The X-H1 is imposing, and that’s not just the price tag. This is a big camera with serious heft, at least in comparison to Fujifilm’s earlier X-series designs. But there’s a good reason for that extra size. Fujifilm’s proprietary IBIS tech offers five axis stability, a major advantage for both still and video photography. Remote shooting is available by linking it up to your tablet or phone, and the H1 supports high-speed video at 120p/100p. The electronic viewfinder offers a 3.69 million dot high resolution, while sixteen different film simulation modes make it easier to create results that match your imagination.
- ISIS facilitates really great stabilization for both film and stills
- Autofocus is built with the necessity of tracking moving subjects in mind
- Powered by the X-Processor Pro
- Feather touch shutter button is incredibly responsive
Best Mirrorless Cameras Buyer’s Guide
What is a Mirrorless Camera?
DSLR cameras have long been the standard for professional photographers, and the reflex mirror is one of their trademark components. Mirrorless cameras, by contrast, have only been around for about a decade. They replace the mirror that reflects the light from the lens into the optical viewfinder and instead leave the imaging sensor exposed to light persistently. Instead, they make use of digital screens.
Mirrorless Cameras vs. DSLR
So is a mirrorless camera inherently better than a DSLR camera? The reality is complicated, and a lot of it will come down to your personal preferences and demands. There are a few things to consider when deciding whether to invest in mirrorless or DSLR.
Factors to Consider:
- Size is the most obvious advantage of a mirrorless camera. Taking out the necessary mirror allows them to maintain a larger profile and a smaller weight. Portability is a major advantage for professionals and amateurs, and it can’t be understated. Just keep in mind that lenses and extra features can quickly bulk up a mirrorless model.
- Autofocus used to be far better on DSLR cameras, but that gap is rapidly diminishing. The big strength of mirrorless models is that they can run AF at any time (while DSLR cameras require the mirror to be down). All in all, AF on modern mirrorless cameras tend to run significantly faster than DSLR alternatives.
- Continuous shooting capabilities are a huge boon for mirrorless as well. The reduced number of moving parts accommodate lightning fast burst speeds, but the actual speed can vary significantly between models.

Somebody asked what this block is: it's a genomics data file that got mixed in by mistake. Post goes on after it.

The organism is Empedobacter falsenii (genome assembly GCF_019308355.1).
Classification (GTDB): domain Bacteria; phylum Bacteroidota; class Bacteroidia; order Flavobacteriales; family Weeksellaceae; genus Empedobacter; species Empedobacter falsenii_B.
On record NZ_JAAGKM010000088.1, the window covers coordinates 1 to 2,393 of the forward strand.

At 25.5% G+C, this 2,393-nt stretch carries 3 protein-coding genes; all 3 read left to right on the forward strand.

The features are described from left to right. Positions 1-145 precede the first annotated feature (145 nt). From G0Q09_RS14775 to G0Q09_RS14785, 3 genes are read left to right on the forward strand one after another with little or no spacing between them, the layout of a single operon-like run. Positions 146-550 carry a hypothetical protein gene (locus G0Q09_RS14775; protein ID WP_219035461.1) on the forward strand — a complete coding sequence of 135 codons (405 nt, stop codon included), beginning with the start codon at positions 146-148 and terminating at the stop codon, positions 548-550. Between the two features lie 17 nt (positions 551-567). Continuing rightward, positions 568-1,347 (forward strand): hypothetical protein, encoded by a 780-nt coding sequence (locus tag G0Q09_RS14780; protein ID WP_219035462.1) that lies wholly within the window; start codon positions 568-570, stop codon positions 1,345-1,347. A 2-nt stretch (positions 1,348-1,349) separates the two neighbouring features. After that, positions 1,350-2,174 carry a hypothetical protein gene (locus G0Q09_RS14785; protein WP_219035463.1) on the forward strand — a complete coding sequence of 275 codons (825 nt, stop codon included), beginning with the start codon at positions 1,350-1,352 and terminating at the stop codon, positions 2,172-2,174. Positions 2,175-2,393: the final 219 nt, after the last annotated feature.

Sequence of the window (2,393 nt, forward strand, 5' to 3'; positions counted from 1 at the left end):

- DSLR has been around for a long time, and that means that users have a lot of lenses to choose from. But that may not be as big of a disadvantage to mirrorless as it seems. Many mirrorless choices come with specialized adapters that let them mount traditional DSLR lenses.
Full Frame vs. APS-C
One of the biggest distinguishing factors between the models on our list are whether they make use of full-frame or APS-C sensors. This may seem like technical jargon to amateurs, but the difference is pretty basic. Full frame sensors offer a wider field of view, while APS-C sensors crop the results even when shot from the same distance using the same lens. As a result, full frame cameras have a shallower depth of field and a better dynamic range with generally better image quality. Unfortunately, these advantages tend to come with a higher price tag.
Mirrorless cameras have come a long way in the past decade. While they were once largely seen as a poor man’s alternative to DSLR, outpaced in practically everything but size, they’re rapidly gaining traction in terms of a wide variety of features. If you’re a pro photographer, it may be time to consider making the move to a mirrorless camera. If you’re a fresh-faced amateur, you should definitely weigh it as an option. Either way, this style of camera doesn’t look like it’s going away anytime soon, and the rapid growth of innovations in the past few years make this a great time to invest.If you liked our article on mirrorless cameras, please share and comment below what your favorite product is.